Information Technology Outsourcing and Successful Knowledge Transfer: An Exploratory Case Study

Information Technology Outsourcing and Successful Knowledge Transfer: An Exploratory Case Study

Author: 
Cynthia McGowan
Program of study: 
D.M./IST
Abstract: 
The purpose of this qualitative exploratory case study was to uncover the perceptions of Information Technology Outsourcing (ITO) project leaders and project teams regarding knowledge transfer between client and vendor partners during the opening and closing transition phases of the ITO projects. Purposeful sampling was used to identify ITO knowledge assets, including project team members as well as documents and artifacts, within the participating organizations that may provide information regarding the knowledge transfer processes during the transition phases of the ITO project. The sample criteria were ITO project team members from one US-based client organization and the US company’s international vendor partners. The study population included project managers, analyst, developers, subject matter experts (SMEs) and other ITO knowledge workers involved in ITO project from one US-based organization. Interview and document analysis was done with the aid of NVivo Pro 11® research software. Four themes emerged from the study participants' responses including (a) KT approaches to plans and processes relative to opening and closing phases of ITO projects; (b) KT dependencies relative to IT project team members reliance on project tools, processes, and artifacts; (c) Determinants of KT success or failure relative to project team member's perceptions; and (d) The role of documentation relative to communication and distribution of KT outcomes. This qualitative exploratory case study may provide insights into additional aspects of knowledge transfer during ITO transition phases, which may be used by IT leaders and project teams to plan for successful knowledge transfer during the transition phases of ITO projects.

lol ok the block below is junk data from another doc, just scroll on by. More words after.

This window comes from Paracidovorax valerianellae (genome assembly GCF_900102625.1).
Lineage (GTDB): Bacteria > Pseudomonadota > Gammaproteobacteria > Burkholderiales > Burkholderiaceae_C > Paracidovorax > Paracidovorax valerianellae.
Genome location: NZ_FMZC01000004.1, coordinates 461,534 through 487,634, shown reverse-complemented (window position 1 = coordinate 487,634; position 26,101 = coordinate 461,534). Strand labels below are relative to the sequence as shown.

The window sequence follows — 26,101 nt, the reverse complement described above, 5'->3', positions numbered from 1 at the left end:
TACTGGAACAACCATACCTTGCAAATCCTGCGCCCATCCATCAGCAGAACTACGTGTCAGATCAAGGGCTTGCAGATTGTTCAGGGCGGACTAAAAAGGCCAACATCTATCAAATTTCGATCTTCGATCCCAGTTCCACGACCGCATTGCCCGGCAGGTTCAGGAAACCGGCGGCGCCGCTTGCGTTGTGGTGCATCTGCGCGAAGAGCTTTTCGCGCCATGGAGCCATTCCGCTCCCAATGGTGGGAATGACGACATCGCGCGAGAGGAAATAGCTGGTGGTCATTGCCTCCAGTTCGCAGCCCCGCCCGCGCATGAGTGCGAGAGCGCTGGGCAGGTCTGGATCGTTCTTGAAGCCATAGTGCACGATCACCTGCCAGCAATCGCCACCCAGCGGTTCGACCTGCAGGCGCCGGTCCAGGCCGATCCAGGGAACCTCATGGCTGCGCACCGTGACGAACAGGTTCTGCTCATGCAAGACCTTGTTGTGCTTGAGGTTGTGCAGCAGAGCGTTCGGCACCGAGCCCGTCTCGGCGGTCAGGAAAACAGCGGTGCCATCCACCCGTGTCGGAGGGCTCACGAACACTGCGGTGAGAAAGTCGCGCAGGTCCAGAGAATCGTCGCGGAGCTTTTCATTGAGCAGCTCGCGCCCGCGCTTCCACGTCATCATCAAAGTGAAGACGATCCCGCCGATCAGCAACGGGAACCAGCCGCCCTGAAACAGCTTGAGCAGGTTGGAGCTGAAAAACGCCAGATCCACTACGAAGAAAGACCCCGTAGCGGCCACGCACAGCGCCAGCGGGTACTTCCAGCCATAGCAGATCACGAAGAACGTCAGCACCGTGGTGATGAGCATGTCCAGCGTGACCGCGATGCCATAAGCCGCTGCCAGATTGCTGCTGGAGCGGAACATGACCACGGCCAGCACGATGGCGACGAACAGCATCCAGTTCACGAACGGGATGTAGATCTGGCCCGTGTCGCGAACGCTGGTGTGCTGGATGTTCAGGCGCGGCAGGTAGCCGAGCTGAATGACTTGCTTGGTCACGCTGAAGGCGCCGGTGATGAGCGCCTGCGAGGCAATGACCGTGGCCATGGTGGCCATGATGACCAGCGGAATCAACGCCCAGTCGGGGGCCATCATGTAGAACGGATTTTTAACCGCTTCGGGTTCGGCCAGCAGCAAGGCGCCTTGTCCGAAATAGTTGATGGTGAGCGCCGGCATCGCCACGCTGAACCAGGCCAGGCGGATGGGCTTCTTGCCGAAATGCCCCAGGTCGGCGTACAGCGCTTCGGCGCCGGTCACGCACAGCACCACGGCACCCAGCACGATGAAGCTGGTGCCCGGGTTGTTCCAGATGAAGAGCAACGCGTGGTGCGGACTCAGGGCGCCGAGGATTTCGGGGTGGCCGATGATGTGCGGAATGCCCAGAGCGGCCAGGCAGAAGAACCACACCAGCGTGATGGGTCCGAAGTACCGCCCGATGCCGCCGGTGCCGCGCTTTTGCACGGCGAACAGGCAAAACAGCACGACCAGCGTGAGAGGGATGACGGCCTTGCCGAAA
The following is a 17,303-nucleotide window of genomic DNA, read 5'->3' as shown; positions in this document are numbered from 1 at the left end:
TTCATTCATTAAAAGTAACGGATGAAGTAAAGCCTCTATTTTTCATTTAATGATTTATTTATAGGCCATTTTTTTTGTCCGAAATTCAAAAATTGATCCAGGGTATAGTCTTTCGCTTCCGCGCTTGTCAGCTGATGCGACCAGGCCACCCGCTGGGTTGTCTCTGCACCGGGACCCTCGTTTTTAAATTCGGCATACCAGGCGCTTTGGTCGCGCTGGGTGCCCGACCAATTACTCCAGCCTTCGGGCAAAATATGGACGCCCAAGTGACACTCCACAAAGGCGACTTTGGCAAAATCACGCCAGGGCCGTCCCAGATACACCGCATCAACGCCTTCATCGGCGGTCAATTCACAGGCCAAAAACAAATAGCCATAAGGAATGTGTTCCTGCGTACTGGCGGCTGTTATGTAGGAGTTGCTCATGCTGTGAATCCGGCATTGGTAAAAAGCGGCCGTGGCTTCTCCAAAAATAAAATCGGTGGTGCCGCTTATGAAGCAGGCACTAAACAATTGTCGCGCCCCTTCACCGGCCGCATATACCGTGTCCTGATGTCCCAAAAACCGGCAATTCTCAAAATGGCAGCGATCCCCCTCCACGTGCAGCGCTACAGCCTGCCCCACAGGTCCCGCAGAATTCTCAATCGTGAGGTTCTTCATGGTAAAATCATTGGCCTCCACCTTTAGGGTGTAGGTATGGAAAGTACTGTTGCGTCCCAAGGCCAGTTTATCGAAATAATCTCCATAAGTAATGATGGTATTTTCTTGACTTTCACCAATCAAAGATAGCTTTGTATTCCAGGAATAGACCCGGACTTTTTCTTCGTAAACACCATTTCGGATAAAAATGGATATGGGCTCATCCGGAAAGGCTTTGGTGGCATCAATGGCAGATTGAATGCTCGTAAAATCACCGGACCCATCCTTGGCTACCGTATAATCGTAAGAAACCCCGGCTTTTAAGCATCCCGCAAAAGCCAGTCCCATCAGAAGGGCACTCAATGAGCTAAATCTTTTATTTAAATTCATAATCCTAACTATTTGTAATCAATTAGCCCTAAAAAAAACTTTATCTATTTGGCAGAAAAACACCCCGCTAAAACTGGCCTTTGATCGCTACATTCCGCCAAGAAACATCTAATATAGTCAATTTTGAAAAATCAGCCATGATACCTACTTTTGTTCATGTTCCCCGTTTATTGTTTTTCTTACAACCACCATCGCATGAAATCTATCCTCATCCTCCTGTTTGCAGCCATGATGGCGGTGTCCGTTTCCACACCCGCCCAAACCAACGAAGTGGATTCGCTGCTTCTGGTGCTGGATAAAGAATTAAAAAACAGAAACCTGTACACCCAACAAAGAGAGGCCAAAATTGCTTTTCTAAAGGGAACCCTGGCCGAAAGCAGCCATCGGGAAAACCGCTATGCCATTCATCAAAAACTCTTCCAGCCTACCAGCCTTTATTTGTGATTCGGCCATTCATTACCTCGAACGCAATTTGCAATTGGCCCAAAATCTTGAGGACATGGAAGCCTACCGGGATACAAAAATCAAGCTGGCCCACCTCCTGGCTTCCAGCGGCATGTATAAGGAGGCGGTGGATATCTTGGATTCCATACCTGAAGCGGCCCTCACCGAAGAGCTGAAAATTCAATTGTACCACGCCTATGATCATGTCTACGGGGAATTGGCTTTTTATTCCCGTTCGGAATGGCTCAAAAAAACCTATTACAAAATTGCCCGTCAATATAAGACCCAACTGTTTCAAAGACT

Dedication: 
I dedicate this dissertation to my husband Darral, who has supported me with a listening ear, an understanding heart, a cheerleading spirit, and a relentless defense of my doctoral aspirations. I also dedicate this dissertation to my many children (6), grandchildren (20), and great-grandchildren (3) all of whom I hope will follow me and become lifetime learners. This long doctoral journey would not have been possible without the love, support, and encouragement of my family.
Acknowledgements: 
I would like to express the utmost gratitude to my dissertation chair Dr. Robert F. Amason, and my committee members Dr. Darryl C. Draper, and Dr. Mary W. Stout, for their outstanding advice, encouragement, constructive correction, motivation, and mentorship throughout the dissertation process. I would also like to acknowledge my family, friends, and colleagues for their encouragement and support. Most of all I would like to thank the study participants and the three organizations that agreed to take part in the study and share their personal and professional experiences for this research.